Distorted leather buttons and upholstery are 'modeled' in oil on canvas by Mariana Palma, suggesting sinuous bodies which are hidden from the viewer's gaze. Asymmetry and disorder, as we know, are characteristics of the baroque style, whose objective is to suggest movement and indetermination to the compositions formed by blocks of light and shade, seeking the 'unknown depths', in the words of Heinrich Wölfflin. The space of the fragmented composition of Mariana Palma's canvasses is flatter than the one suggested by Wölfflin's expression; nevertheless it constitutes a sounding of the depths, since the paintings' dynamics are consisted of dripping, diluting, twisting, draining and contracting the prints and other patterns interweaved by the artist.


In Latin American social sciences, the Baroque has been thought of as the condition for the existence of the continent's culture. Leaving aside the historical Baroque – in which the dissolution of its classic rules for the disorganized and decentralized inclusion of an inexhaustible richness of pictorial art motifs would easily come in handy to support a critical reading of Mariana Palma's recent production – and using the cultural studies of names such as Severo Sarduy (Cuban writer), Jesús Martín-Barbero (communication theorist based in Colombia), Néstor García Canclini (Argentinean anthropologist) and Amálio Pinheiro (Brazilian cultural mestizaje theorist), helps us to think of Latin American art from a different viewpoint. These authors view Latin American art as nature's baroque hyperbole or as a mestizo discontinuity between proliferating references and materials, that is, relationships which are much more pertinent for analyzing the artist's new paintings, sculptures and watercolors.


Enmeshed in a cultural context that is conducive to the mixtures and combinations of dissimilar elements, it is not surprising that Mariana Palma has the ability to establish complex relationships between references from Flemish painting, European baroque architecture, botany, the exuberance of fabrics and patterns of various origins, tiling, marquetry, pictorial draping, etc. It is less important to know where the fragments come from – or from where the artist 'cuts them out' – than to observe how the artist 'pastes' or brings together the many 'pieces' that form her 'mestizo mosaic' – to borrow the concept coined by Amálio Pinheiro –, since the 'identity' of each 'original' element has disappeared in the extreme play of forces staged in the works. There is no 'unity' resulting from the collection of references weaved by the artist: nothing is or remains whole in her paintings and drawings; the moving mosaic remains open, it folds upon itself and upon the world and it continues to unfold in the following works.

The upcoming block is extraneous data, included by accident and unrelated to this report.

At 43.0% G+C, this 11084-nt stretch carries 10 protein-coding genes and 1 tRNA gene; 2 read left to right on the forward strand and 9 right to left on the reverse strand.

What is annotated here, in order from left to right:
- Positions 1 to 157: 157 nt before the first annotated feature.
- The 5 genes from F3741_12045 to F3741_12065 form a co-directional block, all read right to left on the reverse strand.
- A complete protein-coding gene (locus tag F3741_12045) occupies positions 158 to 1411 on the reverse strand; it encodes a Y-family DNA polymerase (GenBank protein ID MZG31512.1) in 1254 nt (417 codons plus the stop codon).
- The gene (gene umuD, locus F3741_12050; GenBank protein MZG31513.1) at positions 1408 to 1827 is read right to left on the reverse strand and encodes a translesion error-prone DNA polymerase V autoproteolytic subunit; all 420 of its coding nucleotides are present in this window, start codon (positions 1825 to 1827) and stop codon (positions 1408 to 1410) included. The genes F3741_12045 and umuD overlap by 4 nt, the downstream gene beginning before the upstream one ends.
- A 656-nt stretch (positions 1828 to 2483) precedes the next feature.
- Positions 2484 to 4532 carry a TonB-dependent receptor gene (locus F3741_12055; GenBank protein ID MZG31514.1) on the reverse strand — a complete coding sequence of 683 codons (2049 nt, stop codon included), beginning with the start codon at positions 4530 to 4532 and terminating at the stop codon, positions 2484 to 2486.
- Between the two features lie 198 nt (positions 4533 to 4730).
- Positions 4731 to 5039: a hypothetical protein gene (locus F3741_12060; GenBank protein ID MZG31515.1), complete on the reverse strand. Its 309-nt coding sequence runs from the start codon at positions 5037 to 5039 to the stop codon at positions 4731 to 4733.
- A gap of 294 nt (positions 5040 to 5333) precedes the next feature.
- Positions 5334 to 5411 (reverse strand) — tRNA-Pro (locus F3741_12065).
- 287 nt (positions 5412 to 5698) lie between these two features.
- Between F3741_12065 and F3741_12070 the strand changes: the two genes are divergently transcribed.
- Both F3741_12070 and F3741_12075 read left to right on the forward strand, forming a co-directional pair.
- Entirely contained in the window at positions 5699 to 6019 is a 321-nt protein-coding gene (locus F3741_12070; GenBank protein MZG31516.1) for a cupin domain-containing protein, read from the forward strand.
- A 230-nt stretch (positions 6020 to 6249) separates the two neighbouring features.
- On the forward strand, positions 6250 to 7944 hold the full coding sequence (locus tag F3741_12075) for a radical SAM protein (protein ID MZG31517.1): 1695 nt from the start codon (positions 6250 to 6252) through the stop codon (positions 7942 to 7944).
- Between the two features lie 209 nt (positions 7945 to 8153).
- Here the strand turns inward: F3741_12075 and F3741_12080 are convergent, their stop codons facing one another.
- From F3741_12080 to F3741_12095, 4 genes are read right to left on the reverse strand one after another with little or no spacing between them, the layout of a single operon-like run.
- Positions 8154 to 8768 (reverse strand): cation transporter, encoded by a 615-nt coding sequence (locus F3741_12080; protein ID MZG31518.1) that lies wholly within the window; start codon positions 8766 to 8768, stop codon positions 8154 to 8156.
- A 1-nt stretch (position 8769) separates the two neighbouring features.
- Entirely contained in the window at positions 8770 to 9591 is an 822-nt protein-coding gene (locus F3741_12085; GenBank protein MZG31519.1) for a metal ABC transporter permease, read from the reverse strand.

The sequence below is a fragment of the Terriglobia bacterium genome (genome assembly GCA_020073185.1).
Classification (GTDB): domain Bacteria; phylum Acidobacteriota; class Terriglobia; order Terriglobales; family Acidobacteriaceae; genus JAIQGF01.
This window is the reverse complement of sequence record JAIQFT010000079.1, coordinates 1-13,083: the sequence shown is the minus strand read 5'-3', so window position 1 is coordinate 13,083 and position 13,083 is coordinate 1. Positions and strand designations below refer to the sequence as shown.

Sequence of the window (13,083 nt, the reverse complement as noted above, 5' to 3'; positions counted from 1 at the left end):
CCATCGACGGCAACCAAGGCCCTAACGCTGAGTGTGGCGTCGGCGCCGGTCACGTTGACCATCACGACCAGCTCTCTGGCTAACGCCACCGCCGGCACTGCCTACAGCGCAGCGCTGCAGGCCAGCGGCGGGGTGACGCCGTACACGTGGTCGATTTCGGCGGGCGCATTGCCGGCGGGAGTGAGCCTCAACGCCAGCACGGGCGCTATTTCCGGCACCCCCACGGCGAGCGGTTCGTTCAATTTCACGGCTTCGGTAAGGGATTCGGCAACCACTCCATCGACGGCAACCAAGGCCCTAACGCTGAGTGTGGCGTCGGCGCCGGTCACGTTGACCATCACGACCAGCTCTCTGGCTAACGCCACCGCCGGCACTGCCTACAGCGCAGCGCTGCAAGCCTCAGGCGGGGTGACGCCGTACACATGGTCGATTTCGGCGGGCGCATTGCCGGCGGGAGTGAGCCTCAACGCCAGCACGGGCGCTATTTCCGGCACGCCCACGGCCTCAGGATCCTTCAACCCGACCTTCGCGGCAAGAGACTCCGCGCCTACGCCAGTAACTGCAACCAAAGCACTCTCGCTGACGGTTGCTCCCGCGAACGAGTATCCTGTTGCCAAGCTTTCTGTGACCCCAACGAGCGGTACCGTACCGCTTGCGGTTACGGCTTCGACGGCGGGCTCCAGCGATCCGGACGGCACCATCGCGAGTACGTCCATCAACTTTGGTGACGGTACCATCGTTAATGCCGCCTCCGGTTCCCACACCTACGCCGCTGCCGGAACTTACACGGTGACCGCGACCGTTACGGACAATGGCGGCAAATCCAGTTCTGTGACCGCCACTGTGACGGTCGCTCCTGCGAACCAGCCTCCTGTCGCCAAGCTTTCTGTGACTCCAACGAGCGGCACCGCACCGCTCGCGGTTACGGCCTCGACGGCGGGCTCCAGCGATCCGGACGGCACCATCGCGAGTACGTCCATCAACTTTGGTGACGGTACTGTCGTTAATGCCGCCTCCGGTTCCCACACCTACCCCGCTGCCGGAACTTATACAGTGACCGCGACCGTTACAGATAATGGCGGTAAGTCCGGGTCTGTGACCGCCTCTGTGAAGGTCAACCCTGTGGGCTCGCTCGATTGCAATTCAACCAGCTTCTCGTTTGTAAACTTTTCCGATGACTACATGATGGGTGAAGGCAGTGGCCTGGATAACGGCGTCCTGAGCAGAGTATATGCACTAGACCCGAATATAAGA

The three dimensional experiments that Mariana Palma presents for the first time in this solo show at Galeria Triângulo are a proof of this. The desire to materialize her drawings has led the artist to openly reveal the baroque eroticism of her watercolors as painted objects softened by real pieces of fabric that drip out and nestle in the gaps of this 'body' carved in wood. The texture of the intersected flowers, feathers and animals in the artist's drawings - usually blending into horns and pearl decorations that are equally tactile - jumps out of the paper in order to articulate - in the gallery space - something similar to what takes place on the small canvas, in which the branches of a tree seem to spring from a fur coat. This is not about a dispute between nature and culture, but a healthy coexistence in an eternal state of crisis.


*This text resulted from experiencing Mariana Palma's works during conversations with the artist at her studio and the reflections of professor Amálio Pinheiro during his Communication and Semiotics postgraduate lectures at PUC-SP. Should one of the elements of this triad be missing (work, artist and teacher), the resulting text would have been an inferior and irrelevant version of this.

Translated by Moray McKie